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US$ hits lowest since March 2018 on Democrat gains in polls
THE dollar hit its lowest level in nearly three years on Wednesday, with markets pricing in a Democrat win in the US Senate election in Georgia that would pave the way for a larger fiscal stimulus package and fuel currency market risk appetite.
Democrats won one hotly contested US Senate race in Georgia and pulled ahead in the second by 1200 GMT, edging closer to control of the chamber.
Analysts generally assume a Democrat-controlled Senate would be positive for economic growth globally and thus for most riskier assets, but negative for bonds and the dollar as the US budget and trade deficits swell even further.
As markets priced in the Democrats winning both seats, the dollar index hit its lowest since March 2018, extending its overnight losses during the European session. At 1153 GMT, it was at 89.292, down 0.2 per cent on the day.
The dollar also fell to its lowest in six years versus the Swiss franc at 0.87585.
Saxo Bank's head of FX strategy, John Hardy said that although the increased likelihood of US fiscal stimulus is in line with expectations for dollar weakness, if the recent rise in US Treasury yields continues, then that could curtail the dollar's ability to fall in the longer term.
The euro was up 0.3 per cent at US$1.2335, having risen past major resistance to hit as high as US$1.2346 in early European trading .
"We had not assumed Democrat victories in these elections and hence some revisions weaker to the extent of US dollar weakness we expect this year may be warranted," Derek Halpenny, head of research at MUFG, wrote in a note to clients.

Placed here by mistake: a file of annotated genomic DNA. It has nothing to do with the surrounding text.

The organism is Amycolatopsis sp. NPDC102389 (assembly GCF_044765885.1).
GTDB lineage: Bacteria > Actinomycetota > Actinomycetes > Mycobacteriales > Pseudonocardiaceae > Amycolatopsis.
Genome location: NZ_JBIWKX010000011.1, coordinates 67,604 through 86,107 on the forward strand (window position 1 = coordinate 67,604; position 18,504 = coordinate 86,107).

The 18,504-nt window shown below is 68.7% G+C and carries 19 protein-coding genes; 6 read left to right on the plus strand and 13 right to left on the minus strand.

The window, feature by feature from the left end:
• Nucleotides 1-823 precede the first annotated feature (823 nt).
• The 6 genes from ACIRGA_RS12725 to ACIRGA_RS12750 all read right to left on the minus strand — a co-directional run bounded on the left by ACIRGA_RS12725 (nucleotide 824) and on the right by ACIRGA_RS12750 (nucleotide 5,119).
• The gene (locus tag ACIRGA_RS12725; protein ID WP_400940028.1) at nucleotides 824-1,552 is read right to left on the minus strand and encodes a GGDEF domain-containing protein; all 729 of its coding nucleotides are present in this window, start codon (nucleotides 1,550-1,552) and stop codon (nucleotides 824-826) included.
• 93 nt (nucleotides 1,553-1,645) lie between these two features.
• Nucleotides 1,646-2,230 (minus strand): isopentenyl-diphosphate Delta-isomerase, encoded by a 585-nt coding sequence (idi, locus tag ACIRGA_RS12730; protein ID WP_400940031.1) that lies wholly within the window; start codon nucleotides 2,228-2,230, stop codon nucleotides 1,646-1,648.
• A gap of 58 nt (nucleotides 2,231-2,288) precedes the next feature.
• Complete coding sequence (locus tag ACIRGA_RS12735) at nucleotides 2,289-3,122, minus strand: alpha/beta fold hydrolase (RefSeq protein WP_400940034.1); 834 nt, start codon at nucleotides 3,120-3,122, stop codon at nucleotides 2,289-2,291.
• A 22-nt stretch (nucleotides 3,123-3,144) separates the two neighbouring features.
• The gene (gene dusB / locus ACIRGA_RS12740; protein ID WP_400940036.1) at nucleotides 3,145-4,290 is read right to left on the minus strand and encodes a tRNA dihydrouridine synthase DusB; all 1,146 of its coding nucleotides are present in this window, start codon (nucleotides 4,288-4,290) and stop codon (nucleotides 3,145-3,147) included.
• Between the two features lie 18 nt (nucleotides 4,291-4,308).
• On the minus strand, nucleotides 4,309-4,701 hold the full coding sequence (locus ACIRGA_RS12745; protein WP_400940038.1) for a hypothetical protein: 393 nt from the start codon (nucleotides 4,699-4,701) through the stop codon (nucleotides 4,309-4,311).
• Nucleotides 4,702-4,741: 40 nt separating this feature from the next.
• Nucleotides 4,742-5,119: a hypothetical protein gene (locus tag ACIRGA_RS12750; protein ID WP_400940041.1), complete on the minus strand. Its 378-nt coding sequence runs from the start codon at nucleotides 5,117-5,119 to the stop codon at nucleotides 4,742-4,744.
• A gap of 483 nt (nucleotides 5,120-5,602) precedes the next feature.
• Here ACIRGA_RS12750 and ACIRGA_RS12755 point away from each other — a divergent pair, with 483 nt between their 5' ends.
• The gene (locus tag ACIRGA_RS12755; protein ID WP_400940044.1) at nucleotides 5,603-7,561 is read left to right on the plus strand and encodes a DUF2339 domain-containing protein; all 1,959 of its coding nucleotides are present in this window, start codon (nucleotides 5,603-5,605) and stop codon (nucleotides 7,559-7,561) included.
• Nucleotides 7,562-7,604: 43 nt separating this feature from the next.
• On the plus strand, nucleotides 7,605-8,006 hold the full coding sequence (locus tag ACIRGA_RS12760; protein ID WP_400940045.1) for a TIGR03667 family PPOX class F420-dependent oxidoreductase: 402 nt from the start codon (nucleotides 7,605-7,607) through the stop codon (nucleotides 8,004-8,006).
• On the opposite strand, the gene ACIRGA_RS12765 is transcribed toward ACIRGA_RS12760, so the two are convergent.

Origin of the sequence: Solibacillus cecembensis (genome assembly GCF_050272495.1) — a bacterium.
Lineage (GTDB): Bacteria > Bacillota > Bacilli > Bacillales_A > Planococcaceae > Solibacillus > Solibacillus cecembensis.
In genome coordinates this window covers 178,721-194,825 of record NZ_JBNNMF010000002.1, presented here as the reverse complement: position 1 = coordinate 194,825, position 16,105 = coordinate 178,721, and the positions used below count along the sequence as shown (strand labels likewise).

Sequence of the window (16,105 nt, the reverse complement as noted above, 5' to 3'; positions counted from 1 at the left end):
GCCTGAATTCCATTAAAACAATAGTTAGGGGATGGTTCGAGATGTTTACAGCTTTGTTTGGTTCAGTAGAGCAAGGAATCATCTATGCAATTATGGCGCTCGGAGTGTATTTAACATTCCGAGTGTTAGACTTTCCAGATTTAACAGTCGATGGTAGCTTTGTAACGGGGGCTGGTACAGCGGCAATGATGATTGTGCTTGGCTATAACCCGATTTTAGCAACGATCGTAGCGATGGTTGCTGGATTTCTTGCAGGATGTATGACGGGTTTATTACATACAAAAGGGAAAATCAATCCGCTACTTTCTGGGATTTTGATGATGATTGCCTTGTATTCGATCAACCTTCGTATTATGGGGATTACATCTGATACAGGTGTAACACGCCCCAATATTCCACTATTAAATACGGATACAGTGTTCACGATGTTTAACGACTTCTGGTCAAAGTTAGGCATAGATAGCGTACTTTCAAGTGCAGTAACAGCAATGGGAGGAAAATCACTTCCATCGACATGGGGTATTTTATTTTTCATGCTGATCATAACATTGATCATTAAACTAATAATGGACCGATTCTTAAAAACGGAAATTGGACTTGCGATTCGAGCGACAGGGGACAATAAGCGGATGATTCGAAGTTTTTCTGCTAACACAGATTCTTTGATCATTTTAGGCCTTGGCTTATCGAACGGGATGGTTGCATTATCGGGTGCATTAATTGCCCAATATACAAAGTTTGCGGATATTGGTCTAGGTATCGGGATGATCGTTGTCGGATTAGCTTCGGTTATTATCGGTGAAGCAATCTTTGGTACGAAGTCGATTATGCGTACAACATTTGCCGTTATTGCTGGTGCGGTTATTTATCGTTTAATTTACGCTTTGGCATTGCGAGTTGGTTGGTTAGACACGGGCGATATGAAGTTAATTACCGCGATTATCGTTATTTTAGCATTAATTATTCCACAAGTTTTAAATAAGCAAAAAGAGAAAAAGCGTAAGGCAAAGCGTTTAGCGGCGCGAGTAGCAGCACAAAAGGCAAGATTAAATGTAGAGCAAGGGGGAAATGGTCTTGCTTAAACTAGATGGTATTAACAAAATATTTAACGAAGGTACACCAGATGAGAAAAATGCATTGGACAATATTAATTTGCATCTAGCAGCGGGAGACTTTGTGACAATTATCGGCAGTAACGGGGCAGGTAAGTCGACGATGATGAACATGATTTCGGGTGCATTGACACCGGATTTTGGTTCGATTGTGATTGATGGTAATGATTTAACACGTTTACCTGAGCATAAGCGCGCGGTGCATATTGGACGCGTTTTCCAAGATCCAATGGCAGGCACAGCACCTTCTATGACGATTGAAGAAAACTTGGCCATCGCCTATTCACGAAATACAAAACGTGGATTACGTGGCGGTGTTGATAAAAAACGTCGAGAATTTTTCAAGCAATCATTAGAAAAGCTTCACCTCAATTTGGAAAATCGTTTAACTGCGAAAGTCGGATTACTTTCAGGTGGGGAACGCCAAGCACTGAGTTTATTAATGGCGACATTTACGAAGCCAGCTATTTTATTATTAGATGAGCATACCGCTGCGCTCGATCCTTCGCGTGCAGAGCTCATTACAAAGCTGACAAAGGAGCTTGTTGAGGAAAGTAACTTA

"We currently tentatively are targeting 1.2800 for euro/US$ by year-end," he added.
But Elsa Lignos, global head of FX strategy at RBC Capital Markets said that she disagreed with the market consensus that US fiscal stimulus is "risk-on" and therefore dollar-negative. Instead, she said, big infrastructure spending in the US would strengthen the dollar, particular against non-commodity producing developed market currencies.
Riskier currencies also surged, with the New Zealand dollar and Australian dollar hitting their highest since 2018 and holding onto these gains in the European session .
The move was helped by a range of surveys overnight showing that manufacturing globally had proved resilient in December, despite escalating virus cases.
After surging on Monday and Tuesday, the yuan softened, after China's central bank appeared to signal a preference for a more moderate pace of intervention.
The yuan has gained around 10 per cent on the dollar since last May as China's economic rebound has led the world's pandemic recovery. REUTERS